Uncharted Waters

Feb 5 2014   10:48AM GMT

Tech education: Or how to get a job quick!

Justin Rohrman Justin Rohrman Profile: Justin Rohrman

Education paths for tech workers has been pretty cut and dry for the past few decades. Get through high school and ideally be good at math, then move on to a university and major in computer science, or computer engineering, or some type of mathematics. Alternately, go to university and major in the humanities and spend a lot of time with learning on your own after graduation while working your day job.

There are a few problems with this model though. Most software jobs don’t require a deep understanding of pointer arithmetic and data structures. After graduation, most of us will spend your days writing web-apps that help with some business process. I don’t mean that as a bad thing, at all, there is a lot of value there which is why this is such a big part of the programming world. So, you spend 4 or 5 years learning the most intimate details of software development and may rarely have an opportunity to use that knowledge.

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(I have a hard time learning in this environment, do you?)

Expense was a big problem for me, I bet others have shared this experience. A university diploma isn’t cheap and it is growing more and more difficult to justify for a lot of people. I spent about 10 years on my undergrad working full time as a way to offset the cost. Each semester I took one or two classes and paid in cash. While taking one class per semester, the industry work experience I was gaining quickly became more valuable than the degree I was working on. I knew something was up, but there that nasty rumor that you will never advance without a degree kept looking my way.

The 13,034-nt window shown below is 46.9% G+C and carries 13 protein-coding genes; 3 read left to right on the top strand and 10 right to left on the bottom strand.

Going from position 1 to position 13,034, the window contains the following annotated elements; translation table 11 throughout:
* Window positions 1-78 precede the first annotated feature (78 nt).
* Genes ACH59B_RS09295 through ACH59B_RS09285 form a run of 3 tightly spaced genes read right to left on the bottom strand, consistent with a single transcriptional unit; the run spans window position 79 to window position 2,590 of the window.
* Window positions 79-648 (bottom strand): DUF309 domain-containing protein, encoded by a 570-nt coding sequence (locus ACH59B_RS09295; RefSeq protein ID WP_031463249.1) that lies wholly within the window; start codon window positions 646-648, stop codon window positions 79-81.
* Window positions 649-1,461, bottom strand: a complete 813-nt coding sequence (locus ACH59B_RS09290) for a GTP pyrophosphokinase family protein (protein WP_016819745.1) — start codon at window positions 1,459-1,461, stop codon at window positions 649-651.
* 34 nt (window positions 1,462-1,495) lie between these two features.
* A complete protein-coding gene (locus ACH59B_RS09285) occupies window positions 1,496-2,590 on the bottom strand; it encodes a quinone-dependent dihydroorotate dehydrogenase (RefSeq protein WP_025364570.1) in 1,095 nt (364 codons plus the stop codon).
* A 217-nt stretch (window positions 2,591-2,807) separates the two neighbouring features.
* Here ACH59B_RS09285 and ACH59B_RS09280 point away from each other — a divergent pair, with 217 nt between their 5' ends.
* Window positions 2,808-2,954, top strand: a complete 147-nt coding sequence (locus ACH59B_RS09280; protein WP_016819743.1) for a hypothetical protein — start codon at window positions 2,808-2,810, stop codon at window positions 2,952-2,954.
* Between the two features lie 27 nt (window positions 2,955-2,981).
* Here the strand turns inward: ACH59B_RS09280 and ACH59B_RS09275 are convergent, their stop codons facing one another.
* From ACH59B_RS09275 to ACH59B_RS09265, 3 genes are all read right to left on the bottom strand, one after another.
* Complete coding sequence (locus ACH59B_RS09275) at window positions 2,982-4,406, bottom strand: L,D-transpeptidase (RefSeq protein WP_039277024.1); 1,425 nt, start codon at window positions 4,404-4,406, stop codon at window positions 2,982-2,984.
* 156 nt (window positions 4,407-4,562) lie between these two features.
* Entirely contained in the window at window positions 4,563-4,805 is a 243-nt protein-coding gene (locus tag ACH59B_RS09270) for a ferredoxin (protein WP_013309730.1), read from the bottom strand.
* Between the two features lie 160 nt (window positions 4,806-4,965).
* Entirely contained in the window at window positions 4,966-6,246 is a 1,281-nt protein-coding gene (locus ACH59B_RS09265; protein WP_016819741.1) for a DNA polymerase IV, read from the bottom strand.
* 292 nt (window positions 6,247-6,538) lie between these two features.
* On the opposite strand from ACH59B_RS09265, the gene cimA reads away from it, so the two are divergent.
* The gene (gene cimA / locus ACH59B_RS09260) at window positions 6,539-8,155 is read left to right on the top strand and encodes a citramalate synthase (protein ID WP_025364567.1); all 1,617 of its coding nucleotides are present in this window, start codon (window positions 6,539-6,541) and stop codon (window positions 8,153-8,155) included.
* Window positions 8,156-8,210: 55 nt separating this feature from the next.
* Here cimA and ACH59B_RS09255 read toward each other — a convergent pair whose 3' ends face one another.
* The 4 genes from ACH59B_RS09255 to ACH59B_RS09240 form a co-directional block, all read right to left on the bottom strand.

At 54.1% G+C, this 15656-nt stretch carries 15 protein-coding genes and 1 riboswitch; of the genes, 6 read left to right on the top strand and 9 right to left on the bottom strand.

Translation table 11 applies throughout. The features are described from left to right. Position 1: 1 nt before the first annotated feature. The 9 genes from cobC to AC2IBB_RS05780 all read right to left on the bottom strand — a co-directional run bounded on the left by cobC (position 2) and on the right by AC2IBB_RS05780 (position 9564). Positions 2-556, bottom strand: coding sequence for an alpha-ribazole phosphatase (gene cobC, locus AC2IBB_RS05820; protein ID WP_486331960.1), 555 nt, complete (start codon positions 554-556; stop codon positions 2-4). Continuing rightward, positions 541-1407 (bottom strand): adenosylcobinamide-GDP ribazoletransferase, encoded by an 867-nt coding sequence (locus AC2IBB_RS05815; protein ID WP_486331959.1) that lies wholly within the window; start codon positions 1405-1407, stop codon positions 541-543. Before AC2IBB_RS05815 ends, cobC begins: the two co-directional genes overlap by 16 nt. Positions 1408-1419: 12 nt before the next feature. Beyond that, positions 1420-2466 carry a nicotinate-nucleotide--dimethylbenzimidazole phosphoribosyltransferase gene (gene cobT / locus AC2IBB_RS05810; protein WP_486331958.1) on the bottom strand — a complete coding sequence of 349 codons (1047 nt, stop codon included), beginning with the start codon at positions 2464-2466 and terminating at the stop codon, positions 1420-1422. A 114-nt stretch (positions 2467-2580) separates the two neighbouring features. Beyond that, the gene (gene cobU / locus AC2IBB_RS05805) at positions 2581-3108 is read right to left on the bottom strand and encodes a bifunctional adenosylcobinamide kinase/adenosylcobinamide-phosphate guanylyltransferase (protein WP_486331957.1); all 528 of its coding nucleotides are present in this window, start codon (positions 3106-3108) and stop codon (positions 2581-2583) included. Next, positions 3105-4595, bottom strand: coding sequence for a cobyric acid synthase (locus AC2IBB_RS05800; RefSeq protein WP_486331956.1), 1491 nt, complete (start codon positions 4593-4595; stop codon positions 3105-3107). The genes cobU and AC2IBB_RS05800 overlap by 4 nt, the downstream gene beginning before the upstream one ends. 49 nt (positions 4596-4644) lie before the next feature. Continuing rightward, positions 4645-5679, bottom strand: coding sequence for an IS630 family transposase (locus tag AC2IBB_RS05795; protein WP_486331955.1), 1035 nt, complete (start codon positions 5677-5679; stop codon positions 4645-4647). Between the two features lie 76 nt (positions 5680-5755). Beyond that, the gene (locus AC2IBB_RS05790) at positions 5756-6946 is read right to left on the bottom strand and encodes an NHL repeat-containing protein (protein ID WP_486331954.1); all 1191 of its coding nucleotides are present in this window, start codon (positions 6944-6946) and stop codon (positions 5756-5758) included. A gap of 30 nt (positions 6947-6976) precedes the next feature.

There are quite a few non-traditional school options around that are probably worth exploring if you find yourself questioning the university route. Job specific schooling can be a great alternative for people who don’t fit well into a university system, or people that are already in the workforce but are looking for a change.

Tech schools range from the extremely casual to an intense boot camp type atmosphere (sans push ups I suspect). On the more casual side of things are websites like codeschool.com where a student can register and work through a series of exercises based on the technology they want to learn.

On the more intense side of things are brick-and-mortar schools like Nashville Software School. NSS offers a full time, six month web developer boot camp based on two courses. The first course, web development foundations, covers things such as JavaScript, HTML, CSS, and git. The second course goes a little deeper and introduces students to the Ruby / Rails stack, and also some testing frameworks such as rspec, and the selenium test suite.

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(Nashville Software School graduating class)

The goal of this program is to teach technologies that there is local market demand for, and to help the students land a gig as soon as they graduate. From what I understand, they are doing a pretty good job at both of these things.

If you want to build software for the space station, or for geological drilling expeditions, sure, go get that university degree. But if you aren’t set on that, you may want to consider some vocational options.

Next time I’ll be talking with a friend and instructor at Nashville Software School to get a closer view of how they do things.

6  Comments on this Post

 
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  • FTClark

    Good article! These are some moderating and amplifying thoughts.